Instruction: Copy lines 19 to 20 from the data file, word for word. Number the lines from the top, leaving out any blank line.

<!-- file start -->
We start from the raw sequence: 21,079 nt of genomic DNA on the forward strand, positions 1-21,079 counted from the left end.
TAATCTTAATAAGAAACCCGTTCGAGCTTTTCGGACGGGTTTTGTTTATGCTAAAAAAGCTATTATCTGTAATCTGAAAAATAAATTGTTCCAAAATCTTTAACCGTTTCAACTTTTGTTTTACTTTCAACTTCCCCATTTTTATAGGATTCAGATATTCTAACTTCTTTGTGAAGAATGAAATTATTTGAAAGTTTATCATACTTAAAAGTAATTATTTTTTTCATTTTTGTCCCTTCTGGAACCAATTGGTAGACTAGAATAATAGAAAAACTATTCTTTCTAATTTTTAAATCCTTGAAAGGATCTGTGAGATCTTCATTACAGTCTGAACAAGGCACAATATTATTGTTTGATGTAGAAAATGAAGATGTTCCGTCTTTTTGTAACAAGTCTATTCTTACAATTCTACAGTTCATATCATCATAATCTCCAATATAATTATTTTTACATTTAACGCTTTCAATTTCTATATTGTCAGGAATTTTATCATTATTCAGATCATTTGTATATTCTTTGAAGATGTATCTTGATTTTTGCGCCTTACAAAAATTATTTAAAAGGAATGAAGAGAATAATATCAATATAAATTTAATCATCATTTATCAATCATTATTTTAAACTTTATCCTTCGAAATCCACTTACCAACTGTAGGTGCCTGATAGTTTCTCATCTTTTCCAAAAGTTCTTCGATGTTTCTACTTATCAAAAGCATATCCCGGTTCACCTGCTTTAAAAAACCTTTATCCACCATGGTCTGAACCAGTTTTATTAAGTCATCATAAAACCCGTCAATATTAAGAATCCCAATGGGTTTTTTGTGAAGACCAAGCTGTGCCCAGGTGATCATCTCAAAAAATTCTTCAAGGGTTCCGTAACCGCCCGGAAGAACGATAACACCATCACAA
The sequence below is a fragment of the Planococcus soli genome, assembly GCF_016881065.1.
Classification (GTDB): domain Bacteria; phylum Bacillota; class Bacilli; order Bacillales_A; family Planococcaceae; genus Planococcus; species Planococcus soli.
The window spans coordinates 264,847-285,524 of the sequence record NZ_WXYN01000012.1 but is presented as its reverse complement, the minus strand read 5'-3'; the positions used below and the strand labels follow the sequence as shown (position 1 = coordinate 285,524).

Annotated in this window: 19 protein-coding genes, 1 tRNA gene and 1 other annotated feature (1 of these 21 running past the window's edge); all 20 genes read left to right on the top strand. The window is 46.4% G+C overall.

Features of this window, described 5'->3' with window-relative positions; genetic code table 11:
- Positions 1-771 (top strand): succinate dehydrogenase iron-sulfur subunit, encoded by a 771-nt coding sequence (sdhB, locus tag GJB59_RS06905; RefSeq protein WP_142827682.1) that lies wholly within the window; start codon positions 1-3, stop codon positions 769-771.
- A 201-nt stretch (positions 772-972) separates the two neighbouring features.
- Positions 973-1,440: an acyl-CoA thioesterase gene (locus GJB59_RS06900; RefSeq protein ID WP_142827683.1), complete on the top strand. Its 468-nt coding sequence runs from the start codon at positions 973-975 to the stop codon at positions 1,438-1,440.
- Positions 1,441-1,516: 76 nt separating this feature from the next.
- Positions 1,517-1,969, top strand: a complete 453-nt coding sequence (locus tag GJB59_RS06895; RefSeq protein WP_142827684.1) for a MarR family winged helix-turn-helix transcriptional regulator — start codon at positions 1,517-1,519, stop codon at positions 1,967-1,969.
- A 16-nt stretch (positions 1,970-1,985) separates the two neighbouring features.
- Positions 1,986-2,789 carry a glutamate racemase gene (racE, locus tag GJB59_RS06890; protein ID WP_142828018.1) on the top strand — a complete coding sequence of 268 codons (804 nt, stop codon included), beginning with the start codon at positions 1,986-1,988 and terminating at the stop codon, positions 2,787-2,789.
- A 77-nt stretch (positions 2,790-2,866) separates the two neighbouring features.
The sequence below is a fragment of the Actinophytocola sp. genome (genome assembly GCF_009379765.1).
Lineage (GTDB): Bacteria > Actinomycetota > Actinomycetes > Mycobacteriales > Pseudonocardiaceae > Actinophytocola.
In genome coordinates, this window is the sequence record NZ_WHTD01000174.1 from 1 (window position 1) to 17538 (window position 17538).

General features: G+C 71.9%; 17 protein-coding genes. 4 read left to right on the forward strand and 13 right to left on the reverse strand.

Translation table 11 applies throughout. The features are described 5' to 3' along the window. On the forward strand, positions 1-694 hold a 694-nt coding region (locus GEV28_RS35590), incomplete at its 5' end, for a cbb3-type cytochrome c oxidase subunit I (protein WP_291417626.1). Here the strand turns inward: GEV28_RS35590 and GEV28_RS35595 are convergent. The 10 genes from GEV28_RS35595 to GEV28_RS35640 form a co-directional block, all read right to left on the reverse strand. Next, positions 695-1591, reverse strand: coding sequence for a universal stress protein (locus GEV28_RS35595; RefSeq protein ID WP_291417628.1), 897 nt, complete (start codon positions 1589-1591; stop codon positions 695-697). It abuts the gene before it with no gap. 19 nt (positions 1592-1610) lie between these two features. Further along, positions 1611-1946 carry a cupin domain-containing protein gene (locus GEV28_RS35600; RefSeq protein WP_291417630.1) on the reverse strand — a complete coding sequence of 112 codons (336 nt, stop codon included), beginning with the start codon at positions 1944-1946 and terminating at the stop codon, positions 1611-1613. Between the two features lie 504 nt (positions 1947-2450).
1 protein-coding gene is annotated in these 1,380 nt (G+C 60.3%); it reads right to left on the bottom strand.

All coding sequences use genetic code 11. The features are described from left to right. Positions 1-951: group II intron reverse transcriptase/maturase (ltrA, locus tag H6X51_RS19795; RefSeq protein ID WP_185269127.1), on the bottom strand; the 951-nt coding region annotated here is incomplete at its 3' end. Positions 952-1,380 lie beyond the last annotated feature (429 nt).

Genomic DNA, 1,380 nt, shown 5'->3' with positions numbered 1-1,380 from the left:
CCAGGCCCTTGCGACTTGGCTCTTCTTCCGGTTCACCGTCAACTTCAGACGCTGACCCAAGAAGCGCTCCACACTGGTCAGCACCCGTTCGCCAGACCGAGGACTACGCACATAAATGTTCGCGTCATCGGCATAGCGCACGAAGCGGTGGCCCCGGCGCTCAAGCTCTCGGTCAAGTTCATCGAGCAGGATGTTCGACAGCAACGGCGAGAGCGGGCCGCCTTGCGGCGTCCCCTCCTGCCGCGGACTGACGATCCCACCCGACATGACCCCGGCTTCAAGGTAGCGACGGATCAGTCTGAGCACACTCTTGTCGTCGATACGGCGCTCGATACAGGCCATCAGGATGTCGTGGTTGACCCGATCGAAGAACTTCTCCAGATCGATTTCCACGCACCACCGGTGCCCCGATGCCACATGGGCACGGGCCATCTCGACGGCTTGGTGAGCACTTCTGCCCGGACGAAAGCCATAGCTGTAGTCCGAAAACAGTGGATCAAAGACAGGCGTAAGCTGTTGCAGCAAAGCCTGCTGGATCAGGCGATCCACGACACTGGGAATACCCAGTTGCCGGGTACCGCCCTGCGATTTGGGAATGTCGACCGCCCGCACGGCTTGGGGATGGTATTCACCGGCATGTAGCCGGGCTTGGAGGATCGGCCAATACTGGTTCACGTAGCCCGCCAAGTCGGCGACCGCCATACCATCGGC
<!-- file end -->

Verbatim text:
General features: G+C 71.9%; 17 protein-coding genes. 4 read left to right on the forward strand and 13 right to left on the reverse strand.

Translation table 11 applies throughout. The features are described 5' to 3' along the window. On the forward strand, positions 1-694 hold a 694-nt coding region (locus GEV28_RS35590), incomplete at its 5' end, for a cbb3-type cytochrome c oxidase subunit I (protein WP_291417626.1). Here the strand turns inward: GEV28_RS35590 and GEV28_RS35595 are convergent. The 10 genes from GEV28_RS35595 to GEV28_RS35640 form a co-directional block, all read right to left on the reverse strand. Next, positions 695-1591, reverse strand: coding sequence for a universal stress protein (locus GEV28_RS35595; RefSeq protein ID WP_291417628.1), 897 nt, complete (start codon positions 1589-1591; stop codon positions 695-697). It abuts the gene before it with no gap. 19 nt (positions 1592-1610) lie between these two features. Further along, positions 1611-1946 carry a cupin domain-containing protein gene (locus GEV28_RS35600; RefSeq protein WP_291417630.1) on the reverse strand — a complete coding sequence of 112 codons (336 nt, stop codon included), beginning with the start codon at positions 1944-1946 and terminating at the stop codon, positions 1611-1613. Between the two features lie 504 nt (positions 1947-2450).